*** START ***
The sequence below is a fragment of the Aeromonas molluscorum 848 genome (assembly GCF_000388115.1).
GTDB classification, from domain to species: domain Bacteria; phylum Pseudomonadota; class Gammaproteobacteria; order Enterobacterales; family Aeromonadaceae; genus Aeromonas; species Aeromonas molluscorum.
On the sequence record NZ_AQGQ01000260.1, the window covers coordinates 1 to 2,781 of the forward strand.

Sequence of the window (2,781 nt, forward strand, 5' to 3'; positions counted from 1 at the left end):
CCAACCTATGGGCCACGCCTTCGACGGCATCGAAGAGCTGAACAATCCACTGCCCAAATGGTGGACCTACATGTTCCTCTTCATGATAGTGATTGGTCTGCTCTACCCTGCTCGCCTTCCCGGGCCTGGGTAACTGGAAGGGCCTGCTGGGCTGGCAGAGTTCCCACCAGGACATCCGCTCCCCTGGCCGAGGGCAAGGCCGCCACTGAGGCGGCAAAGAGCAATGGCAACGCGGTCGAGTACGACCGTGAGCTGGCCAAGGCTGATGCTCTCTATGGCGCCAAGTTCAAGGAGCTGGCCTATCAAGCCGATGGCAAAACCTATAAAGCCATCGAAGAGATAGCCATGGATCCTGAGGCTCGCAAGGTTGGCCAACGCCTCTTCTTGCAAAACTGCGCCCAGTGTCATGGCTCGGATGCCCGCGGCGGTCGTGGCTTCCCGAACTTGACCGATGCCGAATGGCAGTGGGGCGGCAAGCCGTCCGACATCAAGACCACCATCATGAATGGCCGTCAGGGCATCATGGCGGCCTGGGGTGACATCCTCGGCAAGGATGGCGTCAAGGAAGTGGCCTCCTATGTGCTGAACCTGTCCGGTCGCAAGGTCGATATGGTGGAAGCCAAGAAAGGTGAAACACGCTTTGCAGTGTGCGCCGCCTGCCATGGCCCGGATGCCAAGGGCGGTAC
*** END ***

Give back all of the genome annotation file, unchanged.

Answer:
The sequence below is a fragment of the Aeromonas molluscorum 848 genome (assembly GCF_000388115.1).
GTDB classification, from domain to species: domain Bacteria; phylum Pseudomonadota; class Gammaproteobacteria; order Enterobacterales; family Aeromonadaceae; genus Aeromonas; species Aeromonas molluscorum.
On the sequence record NZ_AQGQ01000260.1, the window covers coordinates 1 to 2,781 of the forward strand.

Sequence of the window (2,781 nt, forward strand, 5' to 3'; positions counted from 1 at the left end):
CCAACCTATGGGCCACGCCTTCGACGGCATCGAAGAGCTGAACAATCCACTGCCCAAATGGTGGACCTACATGTTCCTCTTCATGATAGTGATTGGTCTGCTCTACCCTGCTCGCCTTCCCGGGCCTGGGTAACTGGAAGGGCCTGCTGGGCTGGCAGAGTTCCCACCAGGACATCCGCTCCCCTGGCCGAGGGCAAGGCCGCCACTGAGGCGGCAAAGAGCAATGGCAACGCGGTCGAGTACGACCGTGAGCTGGCCAAGGCTGATGCTCTCTATGGCGCCAAGTTCAAGGAGCTGGCCTATCAAGCCGATGGCAAAACCTATAAAGCCATCGAAGAGATAGCCATGGATCCTGAGGCTCGCAAGGTTGGCCAACGCCTCTTCTTGCAAAACTGCGCCCAGTGTCATGGCTCGGATGCCCGCGGCGGTCGTGGCTTCCCGAACTTGACCGATGCCGAATGGCAGTGGGGCGGCAAGCCGTCCGACATCAAGACCACCATCATGAATGGCCGTCAGGGCATCATGGCGGCCTGGGGTGACATCCTCGGCAAGGATGGCGTCAAGGAAGTGGCCTCCTATGTGCTGAACCTGTCCGGTCGCAAGGTCGATATGGTGGAAGCCAAGAAAGGTGAAACACGCTTTGCAGTGTGCGCCGCCTGCCATGGCCCGGATGCCAAGGGCGGTAC